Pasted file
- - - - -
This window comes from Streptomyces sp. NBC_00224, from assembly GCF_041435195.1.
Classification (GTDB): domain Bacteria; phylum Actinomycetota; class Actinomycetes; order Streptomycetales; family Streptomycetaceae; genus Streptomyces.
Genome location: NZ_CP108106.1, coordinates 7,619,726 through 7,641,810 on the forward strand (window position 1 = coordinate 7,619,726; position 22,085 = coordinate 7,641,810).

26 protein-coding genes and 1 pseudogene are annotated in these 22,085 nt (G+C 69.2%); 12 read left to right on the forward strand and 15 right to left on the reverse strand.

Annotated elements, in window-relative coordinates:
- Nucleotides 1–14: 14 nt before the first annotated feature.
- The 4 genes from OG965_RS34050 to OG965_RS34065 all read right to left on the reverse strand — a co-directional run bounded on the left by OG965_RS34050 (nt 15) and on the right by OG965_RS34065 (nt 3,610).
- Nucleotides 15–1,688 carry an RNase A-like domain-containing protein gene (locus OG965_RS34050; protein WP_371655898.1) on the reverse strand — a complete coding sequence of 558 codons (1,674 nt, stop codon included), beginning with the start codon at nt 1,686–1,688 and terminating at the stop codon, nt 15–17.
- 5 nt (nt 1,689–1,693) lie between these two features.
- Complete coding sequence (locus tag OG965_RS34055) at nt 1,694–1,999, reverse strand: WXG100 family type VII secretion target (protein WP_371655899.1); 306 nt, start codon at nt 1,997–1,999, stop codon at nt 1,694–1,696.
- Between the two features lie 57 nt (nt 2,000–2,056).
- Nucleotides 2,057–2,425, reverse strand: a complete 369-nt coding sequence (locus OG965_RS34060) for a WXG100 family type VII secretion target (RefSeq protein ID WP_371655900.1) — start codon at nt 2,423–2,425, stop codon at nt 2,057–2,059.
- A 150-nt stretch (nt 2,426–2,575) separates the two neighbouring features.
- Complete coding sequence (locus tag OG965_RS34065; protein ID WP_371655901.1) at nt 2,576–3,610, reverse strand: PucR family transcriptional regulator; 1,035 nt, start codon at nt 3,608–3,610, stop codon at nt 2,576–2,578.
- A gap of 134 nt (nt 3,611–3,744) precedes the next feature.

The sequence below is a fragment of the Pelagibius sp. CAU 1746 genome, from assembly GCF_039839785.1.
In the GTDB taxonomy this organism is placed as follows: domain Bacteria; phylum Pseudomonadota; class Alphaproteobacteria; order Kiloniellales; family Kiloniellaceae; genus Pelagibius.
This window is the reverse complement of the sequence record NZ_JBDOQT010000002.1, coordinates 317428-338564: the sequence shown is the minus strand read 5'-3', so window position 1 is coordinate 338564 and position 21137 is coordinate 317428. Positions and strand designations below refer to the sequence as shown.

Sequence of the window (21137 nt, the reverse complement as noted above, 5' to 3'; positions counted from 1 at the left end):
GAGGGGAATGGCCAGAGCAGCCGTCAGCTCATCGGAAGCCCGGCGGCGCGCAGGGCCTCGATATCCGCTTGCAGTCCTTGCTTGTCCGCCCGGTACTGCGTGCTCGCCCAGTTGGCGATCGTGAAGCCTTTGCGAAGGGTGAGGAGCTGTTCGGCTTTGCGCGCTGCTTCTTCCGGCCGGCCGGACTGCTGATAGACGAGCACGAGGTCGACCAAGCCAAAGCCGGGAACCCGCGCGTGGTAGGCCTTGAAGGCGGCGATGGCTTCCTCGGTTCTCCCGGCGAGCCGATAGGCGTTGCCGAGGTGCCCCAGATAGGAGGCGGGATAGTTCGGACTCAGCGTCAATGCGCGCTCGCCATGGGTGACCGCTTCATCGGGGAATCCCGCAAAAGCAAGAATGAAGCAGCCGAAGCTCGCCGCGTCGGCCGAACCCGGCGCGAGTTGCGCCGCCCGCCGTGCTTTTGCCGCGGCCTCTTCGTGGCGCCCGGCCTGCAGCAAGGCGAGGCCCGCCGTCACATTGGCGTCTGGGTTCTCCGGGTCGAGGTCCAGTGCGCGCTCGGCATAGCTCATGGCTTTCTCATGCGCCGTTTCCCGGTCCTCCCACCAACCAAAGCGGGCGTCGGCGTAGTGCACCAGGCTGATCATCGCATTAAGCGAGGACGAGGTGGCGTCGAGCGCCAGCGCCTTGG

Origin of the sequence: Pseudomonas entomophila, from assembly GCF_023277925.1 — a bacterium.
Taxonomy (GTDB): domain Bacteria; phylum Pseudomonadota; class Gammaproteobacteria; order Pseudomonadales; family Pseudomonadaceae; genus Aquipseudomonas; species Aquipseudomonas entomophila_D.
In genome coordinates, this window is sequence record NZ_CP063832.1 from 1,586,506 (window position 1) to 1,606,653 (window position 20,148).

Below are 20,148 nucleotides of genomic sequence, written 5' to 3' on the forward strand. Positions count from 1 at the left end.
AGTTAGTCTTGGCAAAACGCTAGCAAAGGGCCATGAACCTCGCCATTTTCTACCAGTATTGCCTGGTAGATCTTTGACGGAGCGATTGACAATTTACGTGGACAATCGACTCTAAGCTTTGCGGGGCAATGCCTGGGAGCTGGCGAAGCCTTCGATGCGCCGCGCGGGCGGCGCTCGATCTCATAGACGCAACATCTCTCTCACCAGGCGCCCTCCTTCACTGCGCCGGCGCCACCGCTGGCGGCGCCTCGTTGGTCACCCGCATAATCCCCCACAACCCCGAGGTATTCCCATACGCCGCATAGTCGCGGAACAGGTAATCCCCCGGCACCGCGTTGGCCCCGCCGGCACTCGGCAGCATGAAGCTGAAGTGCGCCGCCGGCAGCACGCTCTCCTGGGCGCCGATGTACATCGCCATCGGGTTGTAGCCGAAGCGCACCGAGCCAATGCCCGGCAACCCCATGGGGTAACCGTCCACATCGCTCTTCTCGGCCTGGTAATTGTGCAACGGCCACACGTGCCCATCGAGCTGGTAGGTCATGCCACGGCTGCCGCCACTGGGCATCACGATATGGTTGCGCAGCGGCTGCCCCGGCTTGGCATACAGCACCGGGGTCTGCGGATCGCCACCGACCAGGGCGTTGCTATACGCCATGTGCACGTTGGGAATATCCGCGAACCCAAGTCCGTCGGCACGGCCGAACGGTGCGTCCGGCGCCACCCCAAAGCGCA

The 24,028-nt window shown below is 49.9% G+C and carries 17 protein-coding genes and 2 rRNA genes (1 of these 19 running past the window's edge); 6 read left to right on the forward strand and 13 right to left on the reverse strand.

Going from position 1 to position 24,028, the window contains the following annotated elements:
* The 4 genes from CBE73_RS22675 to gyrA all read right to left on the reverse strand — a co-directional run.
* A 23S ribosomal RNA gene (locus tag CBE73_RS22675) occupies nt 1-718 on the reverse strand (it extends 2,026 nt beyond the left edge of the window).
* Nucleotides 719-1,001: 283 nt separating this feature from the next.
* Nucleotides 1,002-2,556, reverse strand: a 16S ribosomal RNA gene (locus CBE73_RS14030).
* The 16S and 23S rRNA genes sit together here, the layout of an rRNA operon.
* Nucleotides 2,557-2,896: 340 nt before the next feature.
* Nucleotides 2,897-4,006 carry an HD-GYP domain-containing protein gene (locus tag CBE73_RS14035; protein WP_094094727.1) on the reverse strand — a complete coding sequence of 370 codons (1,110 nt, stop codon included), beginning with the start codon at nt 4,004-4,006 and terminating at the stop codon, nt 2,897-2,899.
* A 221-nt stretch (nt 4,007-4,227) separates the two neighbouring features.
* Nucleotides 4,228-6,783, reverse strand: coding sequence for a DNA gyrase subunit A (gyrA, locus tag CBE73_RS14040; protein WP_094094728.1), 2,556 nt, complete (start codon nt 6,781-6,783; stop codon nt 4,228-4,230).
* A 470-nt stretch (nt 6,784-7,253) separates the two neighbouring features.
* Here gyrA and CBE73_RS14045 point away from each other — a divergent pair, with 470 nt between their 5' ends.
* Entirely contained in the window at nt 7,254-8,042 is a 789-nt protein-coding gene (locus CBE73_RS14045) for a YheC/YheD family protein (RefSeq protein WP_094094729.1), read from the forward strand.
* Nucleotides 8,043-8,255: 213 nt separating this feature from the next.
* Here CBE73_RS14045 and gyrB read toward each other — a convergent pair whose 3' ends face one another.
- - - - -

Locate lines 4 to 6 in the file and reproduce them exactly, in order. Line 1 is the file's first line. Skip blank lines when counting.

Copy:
26 protein-coding genes and 1 pseudogene are annotated in these 22,085 nt (G+C 69.2%); 12 read left to right on the forward strand and 15 right to left on the reverse strand.

Annotated elements, in window-relative coordinates:
- Nucleotides 1–14: 14 nt before the first annotated feature.